auditory processing disorder children classroom

Auditory Processing Disorder

Auditory processing disorders are one of the more controversial issues in audiology. I think we have reached the point were we all agree that auditory processing disorders exist, but how to diagnose, who can diagnose, and how to treat are up for debate. Can a speech-language pathologist, or psychologist make the diagnosis or only an audiologist? Do you really have to wait until the child is 7 or can we make the diagnosis earlier? Those of us who have done lots of APD evaluations know that most children who come in for an evaluation have a history which is similar to others. Are there clues early which indicate the possibility that we could make the diagnosis and begin treatment earlier?

An article in the April 2018 issue of Hearing Review by Abramson et al, and another by Lucker, discuss some of these issues. Some of the information is from their articles and others are from my experience with APD.


APD: Who can make the diagnosis?

Audiologists believe that the diagnosis has to be made by an audiologist in a carefully controlled environment with specific testing. Speech-language pathologists can do some of the testing but not all. Speech-language pathologist will identify language learning disorders and those may be occasionally confused with APD.


Understanding the diagnosis.

The term is Central Auditory Processing Disorder is used to make it clear that there is a relationship between the central and peripheral auditory systems. CAPD or APD has been identified in people with listening, learning, reading, and language disorders as well as with neurological lesions beyond the cochlea. Children likely have more diffuse neuroanatomical abnormalities than adults.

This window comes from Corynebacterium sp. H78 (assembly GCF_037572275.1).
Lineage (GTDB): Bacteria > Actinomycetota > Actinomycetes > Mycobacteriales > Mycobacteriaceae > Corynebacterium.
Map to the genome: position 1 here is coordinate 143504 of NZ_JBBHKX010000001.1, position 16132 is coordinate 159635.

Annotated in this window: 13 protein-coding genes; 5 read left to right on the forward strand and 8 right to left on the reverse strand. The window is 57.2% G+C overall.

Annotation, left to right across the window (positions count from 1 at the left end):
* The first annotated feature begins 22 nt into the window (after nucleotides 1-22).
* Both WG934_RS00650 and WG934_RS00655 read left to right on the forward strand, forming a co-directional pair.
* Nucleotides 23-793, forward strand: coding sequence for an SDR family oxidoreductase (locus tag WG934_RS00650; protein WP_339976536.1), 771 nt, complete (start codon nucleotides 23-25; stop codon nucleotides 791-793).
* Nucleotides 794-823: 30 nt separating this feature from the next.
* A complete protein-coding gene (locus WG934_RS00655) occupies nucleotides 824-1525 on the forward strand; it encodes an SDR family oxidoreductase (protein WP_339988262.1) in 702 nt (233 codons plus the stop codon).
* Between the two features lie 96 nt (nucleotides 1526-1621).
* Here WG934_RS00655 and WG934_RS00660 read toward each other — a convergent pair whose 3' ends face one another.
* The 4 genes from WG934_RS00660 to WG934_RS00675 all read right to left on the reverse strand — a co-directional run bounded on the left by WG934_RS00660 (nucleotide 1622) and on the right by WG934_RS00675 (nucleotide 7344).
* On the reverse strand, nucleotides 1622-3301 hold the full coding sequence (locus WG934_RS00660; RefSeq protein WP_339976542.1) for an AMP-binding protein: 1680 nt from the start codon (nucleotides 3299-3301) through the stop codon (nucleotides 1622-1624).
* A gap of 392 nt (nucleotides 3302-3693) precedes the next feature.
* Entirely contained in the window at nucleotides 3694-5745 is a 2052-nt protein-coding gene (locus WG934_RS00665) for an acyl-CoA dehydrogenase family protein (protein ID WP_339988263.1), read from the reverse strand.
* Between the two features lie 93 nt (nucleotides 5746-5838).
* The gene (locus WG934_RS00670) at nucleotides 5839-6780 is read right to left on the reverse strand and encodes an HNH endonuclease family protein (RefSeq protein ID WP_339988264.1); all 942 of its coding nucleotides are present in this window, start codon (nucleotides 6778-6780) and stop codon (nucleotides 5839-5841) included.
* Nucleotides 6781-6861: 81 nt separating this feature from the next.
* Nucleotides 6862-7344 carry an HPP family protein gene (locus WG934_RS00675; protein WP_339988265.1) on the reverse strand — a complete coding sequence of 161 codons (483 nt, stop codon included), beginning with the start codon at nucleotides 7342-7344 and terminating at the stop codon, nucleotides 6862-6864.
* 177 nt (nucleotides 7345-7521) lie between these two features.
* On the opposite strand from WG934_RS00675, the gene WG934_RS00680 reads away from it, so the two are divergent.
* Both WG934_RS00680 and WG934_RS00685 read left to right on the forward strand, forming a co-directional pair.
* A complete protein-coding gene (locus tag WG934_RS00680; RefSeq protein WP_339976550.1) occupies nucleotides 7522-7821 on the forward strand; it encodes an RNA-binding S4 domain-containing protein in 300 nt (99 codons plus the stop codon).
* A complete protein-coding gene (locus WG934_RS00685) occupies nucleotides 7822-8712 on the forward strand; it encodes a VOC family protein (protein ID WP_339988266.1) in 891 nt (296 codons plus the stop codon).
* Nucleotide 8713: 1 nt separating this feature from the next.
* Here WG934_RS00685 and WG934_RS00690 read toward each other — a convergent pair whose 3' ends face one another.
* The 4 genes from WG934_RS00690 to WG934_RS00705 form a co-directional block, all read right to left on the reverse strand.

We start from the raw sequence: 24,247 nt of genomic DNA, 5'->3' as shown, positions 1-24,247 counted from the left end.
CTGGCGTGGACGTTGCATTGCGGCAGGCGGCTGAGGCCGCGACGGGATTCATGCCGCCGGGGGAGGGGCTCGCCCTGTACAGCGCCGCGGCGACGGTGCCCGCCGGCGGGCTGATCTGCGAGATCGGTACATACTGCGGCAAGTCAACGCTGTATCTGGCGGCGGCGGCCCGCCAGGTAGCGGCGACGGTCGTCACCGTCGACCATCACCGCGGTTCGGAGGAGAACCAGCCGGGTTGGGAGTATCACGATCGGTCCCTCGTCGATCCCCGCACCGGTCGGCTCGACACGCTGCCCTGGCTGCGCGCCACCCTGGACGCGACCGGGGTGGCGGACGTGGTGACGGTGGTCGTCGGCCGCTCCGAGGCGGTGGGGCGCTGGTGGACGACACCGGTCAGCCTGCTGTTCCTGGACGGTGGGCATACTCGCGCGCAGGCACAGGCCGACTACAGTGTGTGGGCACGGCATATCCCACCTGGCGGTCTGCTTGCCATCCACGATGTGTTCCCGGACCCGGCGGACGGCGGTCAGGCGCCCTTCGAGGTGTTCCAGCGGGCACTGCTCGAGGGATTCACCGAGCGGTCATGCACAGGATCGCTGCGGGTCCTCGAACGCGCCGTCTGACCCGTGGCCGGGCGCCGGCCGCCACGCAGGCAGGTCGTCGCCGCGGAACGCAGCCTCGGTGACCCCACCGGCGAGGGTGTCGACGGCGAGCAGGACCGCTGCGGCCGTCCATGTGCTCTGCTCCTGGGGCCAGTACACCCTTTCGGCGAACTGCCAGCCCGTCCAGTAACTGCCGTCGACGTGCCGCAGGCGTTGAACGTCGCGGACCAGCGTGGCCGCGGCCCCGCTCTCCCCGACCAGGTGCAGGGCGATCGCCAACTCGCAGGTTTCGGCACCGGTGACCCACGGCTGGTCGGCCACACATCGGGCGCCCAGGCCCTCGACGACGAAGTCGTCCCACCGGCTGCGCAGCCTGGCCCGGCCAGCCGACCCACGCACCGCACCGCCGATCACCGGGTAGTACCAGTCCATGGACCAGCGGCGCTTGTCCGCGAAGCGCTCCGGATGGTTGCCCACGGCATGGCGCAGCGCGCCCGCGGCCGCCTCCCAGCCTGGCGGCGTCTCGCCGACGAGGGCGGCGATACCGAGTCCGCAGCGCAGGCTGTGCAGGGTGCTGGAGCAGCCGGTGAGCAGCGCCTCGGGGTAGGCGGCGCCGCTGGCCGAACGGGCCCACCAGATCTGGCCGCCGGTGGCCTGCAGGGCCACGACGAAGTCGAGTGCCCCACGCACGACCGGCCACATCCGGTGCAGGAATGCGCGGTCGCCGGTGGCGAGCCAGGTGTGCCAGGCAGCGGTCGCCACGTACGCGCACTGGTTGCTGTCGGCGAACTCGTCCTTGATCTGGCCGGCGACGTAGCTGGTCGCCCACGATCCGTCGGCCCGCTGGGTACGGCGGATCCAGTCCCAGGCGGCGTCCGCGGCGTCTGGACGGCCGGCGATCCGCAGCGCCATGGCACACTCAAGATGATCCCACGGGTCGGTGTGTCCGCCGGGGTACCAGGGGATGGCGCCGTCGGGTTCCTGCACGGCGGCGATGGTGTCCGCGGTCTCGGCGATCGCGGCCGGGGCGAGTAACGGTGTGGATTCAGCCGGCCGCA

While audiologists are uniquely qualified to make the diagnosis of APD, as well as provide some of the treatment, children can have significant comorbidities such as language learning disorders which will require a speech-language pathologist who has significant experience working with children with auditory based language learning disorders.


Auditory information is transmitted through the auditory system by neural impulses. Specific tests of auditory processing measure responses to neural impulses. Listening is the key to how we learn and central auditory processing is fundamental to listening. Children need to hear and be able to interpret sound in order to learn language. Hearing loss is obviously one difficulty that can interfere with using audition to learn but any disruption to the auditory system will also be significant.



Auditory based therapies can significantly improve auditory skills in both children and adults with APD. Research using both behavioral and electrophysiological testing has demonstrated that treatment for APD can be effective. Therapy should be deficit specific. One general therapy does not work well for all components of APD. Research has demonstrate the benefit of remote microphone systems for children with difficulties hearing in noise or with auditory attention problems. While treatment for APD is within the scope of practice of audiology, the great majority of audiologists do not include therapy in their practices, choosing to refer children to speech-language pathologists or listening and spoken language specialists. They do take responsibility for remote microphone systems.


Testing children under the age of 7